The Matthean and Marcan miracle pattern.

Has Matthew consolidated a pair of miracles from Mark?


A limited, but interesting, pattern emerges when one compares all the miracles of Jesus in Mark against their parallels in Matthew. The latter has a parallel for all of the miracles except two, but those two missing miracles in Matthew point the way to two other miracles that may contain a clue to the composition of these two synoptic gospels.

I am not employing a very rigorous definition of the term miracle for this excavation, but I do not think that the outcome would substantially change under any definition of the term. I am, however, limiting the miracles to those actually worked by Jesus himself, whether directly or indirectly. Accordingly, incidents like the theophany at the baptism do not count. Even if one were to count such items, however, the outcome would, I believe, remain the same.

What follows is a table listing all the miracles of Jesus present in Mark in the middle column. The left column gives the Matthean parallels. Although this investigation pertains properly to Matthew and Mark, I list the Lucan parallels in the right column as a sort of control over the data. We shall see Matthew relating to Mark in a way that Luke does not.

Matthew. Mark. Luke.
1.23-28. The exorcism of the Capernaum demoniac. 4.33-37. The exorcism of the Capernaum demoniac.
8.14-15. The healing of the mother-in-law of Simon. 1.29-31. The healing of the mother-in-law of Simon. 4.38-39. The healing of the mother-in-law of Simon.
8.16-17. The evening healings. 1.32-34. The evening healings. 4.40-41. The evening healings.
8.1-4. The healing of a leper. 1.40-45. The healing of a leper. 5.12-16. The healing of a leper.
9.1-8. The healing of a paralytic. 2.1-12. The healing of a paralytic. 5.17-26. The healing of a paralytic.
12.9-14. The healing of a man with a withered hand. 3.1-6. The healing of a man with a withered hand. 6.6-11. The healing of a man with a withered hand.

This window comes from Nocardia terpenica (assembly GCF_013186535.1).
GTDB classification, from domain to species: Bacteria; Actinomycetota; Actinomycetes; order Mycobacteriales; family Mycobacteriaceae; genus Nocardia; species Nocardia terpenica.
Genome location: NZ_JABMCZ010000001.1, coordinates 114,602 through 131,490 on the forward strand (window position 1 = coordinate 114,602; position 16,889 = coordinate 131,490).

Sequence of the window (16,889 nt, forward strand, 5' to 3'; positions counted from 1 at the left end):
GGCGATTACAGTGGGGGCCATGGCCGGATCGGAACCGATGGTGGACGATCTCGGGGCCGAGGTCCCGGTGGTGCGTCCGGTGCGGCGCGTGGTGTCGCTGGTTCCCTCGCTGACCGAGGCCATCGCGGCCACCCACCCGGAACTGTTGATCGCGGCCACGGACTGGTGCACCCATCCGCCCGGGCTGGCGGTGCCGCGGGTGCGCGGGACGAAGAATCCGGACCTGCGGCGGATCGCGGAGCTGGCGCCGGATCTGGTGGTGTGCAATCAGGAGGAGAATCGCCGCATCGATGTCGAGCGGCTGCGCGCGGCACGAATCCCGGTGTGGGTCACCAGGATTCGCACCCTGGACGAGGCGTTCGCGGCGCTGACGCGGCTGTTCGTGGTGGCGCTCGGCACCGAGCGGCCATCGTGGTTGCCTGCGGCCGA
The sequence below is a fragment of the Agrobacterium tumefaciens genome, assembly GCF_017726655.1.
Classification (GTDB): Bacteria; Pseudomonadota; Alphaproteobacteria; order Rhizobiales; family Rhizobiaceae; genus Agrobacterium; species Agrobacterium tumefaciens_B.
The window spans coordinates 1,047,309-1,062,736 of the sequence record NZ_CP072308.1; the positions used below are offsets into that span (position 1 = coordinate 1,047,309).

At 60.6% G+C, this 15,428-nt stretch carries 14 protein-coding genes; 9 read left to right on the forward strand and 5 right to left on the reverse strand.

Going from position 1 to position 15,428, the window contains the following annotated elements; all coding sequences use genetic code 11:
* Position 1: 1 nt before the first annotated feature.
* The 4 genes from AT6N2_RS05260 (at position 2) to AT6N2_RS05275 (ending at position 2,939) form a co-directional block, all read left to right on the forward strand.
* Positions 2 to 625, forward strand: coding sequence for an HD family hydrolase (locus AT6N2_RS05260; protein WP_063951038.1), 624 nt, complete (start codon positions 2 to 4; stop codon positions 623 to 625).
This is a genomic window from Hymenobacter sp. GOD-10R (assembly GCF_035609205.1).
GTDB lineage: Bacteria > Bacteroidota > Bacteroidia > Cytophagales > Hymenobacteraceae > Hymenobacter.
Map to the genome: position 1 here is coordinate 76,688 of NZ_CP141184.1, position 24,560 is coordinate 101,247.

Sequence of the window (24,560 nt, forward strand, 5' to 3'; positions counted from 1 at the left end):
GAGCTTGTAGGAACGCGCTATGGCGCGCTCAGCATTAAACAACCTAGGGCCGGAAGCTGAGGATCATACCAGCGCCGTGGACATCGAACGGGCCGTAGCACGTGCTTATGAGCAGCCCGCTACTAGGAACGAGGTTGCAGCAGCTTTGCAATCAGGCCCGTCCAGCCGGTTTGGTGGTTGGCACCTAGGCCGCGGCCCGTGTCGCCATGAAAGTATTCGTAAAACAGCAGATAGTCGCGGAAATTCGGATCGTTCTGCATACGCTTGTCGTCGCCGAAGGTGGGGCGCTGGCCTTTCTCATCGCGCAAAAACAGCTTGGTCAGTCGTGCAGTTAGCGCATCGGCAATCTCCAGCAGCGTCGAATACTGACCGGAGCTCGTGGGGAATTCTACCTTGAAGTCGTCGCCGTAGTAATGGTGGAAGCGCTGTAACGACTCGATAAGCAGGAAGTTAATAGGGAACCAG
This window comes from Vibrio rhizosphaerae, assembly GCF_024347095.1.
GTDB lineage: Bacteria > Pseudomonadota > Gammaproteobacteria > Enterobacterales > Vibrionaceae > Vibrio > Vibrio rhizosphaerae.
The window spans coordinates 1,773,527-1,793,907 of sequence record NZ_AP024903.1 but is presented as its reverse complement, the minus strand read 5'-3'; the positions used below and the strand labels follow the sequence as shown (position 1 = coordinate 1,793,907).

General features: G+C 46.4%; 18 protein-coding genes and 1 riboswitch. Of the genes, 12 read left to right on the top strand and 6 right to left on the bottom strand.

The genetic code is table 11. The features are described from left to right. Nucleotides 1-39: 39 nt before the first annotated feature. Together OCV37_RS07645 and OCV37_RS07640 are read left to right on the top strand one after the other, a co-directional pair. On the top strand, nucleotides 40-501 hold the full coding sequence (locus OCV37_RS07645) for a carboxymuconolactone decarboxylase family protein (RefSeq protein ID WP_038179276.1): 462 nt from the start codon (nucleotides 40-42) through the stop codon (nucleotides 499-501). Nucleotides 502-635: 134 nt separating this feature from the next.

8.23-27. The calming of the sea. 4.35-41. The calming of the sea. 8.22-25. The calming of the sea.
8.28-34. The exorcism of the two Gadarene demoniacs. 5.1-20. The exorcism of the Gadarene demoniac. 8.26-39. The exorcism of the Gadarene demoniac.
9.18-19, 23-26. The raising of the daughter of Jairus. 5.21-24, 35-43. The raising of the daughter of Jairus. 8.40-42, 49-56. The raising of the daughter of Jairus.
9.20-22. The healing of a hemorrhaging woman. 5.25-34. The healing of a hemorrhaging woman. 8.43-48. The healing of a hemorrhaging woman.
13.53-58. Rejection at Nazareth. (Few miracles.) 6.1-6a. Rejection at Nazareth. (Few miracles.) 4.16-30. Rejection at Nazareth. (A saying about healing.)
14.15-21. The feeding of the five thousand. 6.35-44. The feeding of the five thousand. 9.12-17. The feeding of the five thousand.
14.22-33. Walking on the waves. 6.45-52. Walking on the waves.
14.34-36. The healings in Gennesaret. 6.53-56. The healings in Gennesaret.
15.21-28. The healing of the daughter of a Canaanite woman. 7.24-30. The healing of the daughter of a Syrophoenician woman.
15.29-31. Many healings. 7.31-37. The healing of a deaf-mute man.
15.32-39. The feeding of the four thousand. 8.1-10. The feeding of the four thousand.
8.22-26. The healing of a blind man with spittle.
17.14-21. The exorcism of a boy. 9.14-29. The exorcism of a boy. 9.37-43a. The exorcism of a boy.
20.29-34. The healing of two blind men. 10.46-52. The healing of blind Bartimaeus. 18.35-43. The healing of a blind man.
21.18-22. The cursing of the fig tree. 11.11-14, 19-24. The cursing of the fig tree.

A scan of the columns will reveal that Matthew lacks any parallel to the following Marcan (or, in one instance, Lucan) miracles:

  1. The exorcism of the Capernaum demoniac, Mark 1.23-28 = Luke 4.43-47.